- log in
Posted by John Kindervag on August 7, 2009
My BlackBerry battery died more quickly than usual yesterday as I received a wave of calls from reporters wondering about the denial of service (DoS) attacks against Facebook, Twitter, and other social networking sites. It seems many people are not aware of the long and storied history of denial of service attacks and this is their first personal experience with DoS. These types of DoS attacks have been around since the creation of the public Internet. A 15 year old named Mafiaboy famously brought down many of the top Websites of the day at the beginning of this millennium using similar techniques.
It appears that yesterday's attack was a distributed denial of service (DDoS) attack where a large number of hosts controlled by the same attackers were used to launch a coordinated attack against social networks. Over the course of the next few days and weeks we should see some more detailed information about the anatomy of this attack, but for now blame has been spread all across the usual suspects. Will we ever know who was behind this? Probably not. Mafiaboy was caught because he bragged about his exploits in Internet chat rooms. If the Twitter attackers stay quiet, they will be hard to find.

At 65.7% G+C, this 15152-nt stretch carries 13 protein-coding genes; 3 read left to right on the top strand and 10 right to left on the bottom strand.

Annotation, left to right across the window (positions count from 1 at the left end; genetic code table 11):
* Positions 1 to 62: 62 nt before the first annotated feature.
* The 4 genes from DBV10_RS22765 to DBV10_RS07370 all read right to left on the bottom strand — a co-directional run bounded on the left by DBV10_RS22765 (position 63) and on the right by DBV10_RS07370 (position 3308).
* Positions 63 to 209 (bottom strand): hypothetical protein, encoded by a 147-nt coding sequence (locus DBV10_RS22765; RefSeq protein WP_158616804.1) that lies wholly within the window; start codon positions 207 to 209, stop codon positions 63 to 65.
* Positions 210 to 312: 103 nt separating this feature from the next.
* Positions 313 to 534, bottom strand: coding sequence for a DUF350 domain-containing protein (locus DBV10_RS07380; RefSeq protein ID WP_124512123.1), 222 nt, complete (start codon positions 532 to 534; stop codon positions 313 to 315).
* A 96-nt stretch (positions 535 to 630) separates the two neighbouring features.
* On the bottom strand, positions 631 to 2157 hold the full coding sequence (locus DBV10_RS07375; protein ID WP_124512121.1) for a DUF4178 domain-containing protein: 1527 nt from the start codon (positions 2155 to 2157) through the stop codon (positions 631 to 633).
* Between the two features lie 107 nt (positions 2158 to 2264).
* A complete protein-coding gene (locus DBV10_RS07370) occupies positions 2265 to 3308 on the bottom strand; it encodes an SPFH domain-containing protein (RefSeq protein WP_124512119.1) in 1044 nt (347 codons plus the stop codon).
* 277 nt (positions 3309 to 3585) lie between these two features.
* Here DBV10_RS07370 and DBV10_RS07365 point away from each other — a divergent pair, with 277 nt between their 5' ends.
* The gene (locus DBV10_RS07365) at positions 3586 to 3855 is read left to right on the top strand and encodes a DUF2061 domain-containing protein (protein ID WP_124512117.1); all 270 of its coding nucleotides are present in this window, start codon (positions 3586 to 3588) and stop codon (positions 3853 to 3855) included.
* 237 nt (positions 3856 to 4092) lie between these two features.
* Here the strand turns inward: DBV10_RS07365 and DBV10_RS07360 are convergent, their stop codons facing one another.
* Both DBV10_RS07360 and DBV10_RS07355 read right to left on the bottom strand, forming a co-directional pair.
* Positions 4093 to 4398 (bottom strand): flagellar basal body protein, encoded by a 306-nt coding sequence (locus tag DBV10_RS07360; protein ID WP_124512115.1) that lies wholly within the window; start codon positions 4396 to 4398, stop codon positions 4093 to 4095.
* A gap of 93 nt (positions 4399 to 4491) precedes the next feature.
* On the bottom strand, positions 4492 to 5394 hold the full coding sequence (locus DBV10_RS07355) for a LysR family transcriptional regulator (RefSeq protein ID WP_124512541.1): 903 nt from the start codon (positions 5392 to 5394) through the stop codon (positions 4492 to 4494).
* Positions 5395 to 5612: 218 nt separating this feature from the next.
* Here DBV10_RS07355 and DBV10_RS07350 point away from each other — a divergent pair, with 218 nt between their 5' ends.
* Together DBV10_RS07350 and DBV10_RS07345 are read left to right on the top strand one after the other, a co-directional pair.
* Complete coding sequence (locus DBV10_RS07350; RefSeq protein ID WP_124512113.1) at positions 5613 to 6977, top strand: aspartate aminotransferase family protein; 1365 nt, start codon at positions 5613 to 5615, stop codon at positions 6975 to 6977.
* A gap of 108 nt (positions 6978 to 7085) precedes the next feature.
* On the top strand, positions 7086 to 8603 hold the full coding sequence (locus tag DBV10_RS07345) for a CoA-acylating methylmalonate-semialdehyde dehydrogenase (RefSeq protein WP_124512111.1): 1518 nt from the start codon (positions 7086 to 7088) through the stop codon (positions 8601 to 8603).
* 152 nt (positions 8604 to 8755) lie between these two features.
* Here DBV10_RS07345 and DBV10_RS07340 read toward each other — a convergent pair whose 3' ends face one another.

The good news is that this really didn't disrupt business or cause damage to sensitive data. It was merely an inconvenience. In fact it would have gone unnoticed like the thousands of DoS attacks before it if Twitter and Facebook weren't the flavors of the month. Things could've been worse. Banks, eCommerce sites or credit card networks could have been targeted. Real money could've been lost. Hopefully this is a wakeup call to organizations that they need to take proactive measures to protect their networks from all types of attacks.
[Posted by John Kindervag]
Search Forrester's Blogs
Lead BT Transformation
Develop customer-obsessed strategies to drive growth »
Forrester's CX Index
Predict how actions to improve CX will affect revenue performance.
Measure the customer experiences that matter most »